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EnglishEdit

EtymologyEdit

From Latin avunculus (maternal uncle).

PronunciationEdit

  • (UK) IPA(key): /əˈvʌŋkjʊlə/
  • (US) IPA(key): /əˈvʌŋkjʊlɚ/
  • (file)

AdjectiveEdit

avuncular (comparative more avuncular, superlative most avuncular)

  1. In the manner of an uncle, pertaining to an uncle.
    Synonyms: uncley, unclish
    Coordinate terms: maternal, materteral, paternal
    • 1997, David Nokes, Jane Austen: A Life:
      Both uncle Frank and uncle Stephen Austen had made it a point of principle to be rigorously unsentimental in the discharge of their avuncular obligations.
  2. (by extension) Kind, genial, benevolent, or tolerant.
    Synonyms: kind, benevolent
    • 1987, William Schneider, "The New Shape of American Politics," The Atlantic, January:
      A man with such a nice, avuncular personality would not blow up the world.
    • 1997, David Foster Wallace, “A Supposedly Fun Thing I'll Never Do Again”, in A Supposedly Fun Thing I'll Never Do Again, Kindle edition, Little, Brown Book Group:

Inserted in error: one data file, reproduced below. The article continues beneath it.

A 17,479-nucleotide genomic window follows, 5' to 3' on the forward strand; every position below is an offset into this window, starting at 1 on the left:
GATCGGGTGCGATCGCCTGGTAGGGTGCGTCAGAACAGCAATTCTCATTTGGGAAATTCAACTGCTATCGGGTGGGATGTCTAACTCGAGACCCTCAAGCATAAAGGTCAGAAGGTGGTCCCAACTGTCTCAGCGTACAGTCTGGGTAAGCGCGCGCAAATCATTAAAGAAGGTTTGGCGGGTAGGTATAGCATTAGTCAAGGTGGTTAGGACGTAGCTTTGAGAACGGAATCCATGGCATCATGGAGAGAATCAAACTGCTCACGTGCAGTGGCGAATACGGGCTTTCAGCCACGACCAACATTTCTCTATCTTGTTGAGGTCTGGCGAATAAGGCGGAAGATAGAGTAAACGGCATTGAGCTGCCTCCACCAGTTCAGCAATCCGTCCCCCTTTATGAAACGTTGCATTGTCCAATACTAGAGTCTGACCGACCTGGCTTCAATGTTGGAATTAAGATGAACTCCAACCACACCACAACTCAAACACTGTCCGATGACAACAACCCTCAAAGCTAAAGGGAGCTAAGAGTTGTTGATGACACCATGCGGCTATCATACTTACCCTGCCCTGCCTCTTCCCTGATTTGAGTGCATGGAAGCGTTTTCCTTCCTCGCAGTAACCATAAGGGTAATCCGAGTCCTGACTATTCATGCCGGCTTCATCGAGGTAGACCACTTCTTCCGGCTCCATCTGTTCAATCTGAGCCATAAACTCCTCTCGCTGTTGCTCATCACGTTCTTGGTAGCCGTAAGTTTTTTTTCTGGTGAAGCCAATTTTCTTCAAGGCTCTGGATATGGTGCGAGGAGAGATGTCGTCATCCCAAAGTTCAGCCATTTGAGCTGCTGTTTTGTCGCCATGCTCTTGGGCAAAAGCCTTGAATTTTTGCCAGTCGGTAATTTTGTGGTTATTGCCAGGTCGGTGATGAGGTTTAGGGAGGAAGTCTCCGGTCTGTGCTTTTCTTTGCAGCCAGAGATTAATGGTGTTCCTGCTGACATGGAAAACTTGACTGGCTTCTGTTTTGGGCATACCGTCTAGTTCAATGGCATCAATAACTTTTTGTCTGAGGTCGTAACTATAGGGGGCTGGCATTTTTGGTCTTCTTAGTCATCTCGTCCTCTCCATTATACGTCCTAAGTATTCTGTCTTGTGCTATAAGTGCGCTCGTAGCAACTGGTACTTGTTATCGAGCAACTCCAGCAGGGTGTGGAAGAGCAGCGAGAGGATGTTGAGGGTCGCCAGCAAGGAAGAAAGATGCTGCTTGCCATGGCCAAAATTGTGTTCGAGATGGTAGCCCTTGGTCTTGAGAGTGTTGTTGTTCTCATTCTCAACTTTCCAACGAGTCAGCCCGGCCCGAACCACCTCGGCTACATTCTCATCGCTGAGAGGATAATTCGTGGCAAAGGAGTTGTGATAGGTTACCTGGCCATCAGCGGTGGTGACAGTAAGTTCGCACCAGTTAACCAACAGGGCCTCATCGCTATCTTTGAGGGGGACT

I imagine the Dreamward’s Hotel Manager to be an avuncular Norwegian with a rag sweater and a soothing odor of Borkum Rif about him, a guy w/o sunglasses or hauteur who throws open the pressurized doors to the Dreamward’s Bridge and galley and Vacuum Sewage System and personally takes me through, offering pithy and quotable answers to questions before I’ve even asked them.
    • 2003, Vicki Croke, "New leader of the MSPCA moves to tame budget woes," Boston Globe, September 20:
      Thornton's reputation was that of a soft-hearted and avuncular veterinarian known for getting teary-eyed while listening to even slightly sentimental stories.

Derived termsEdit

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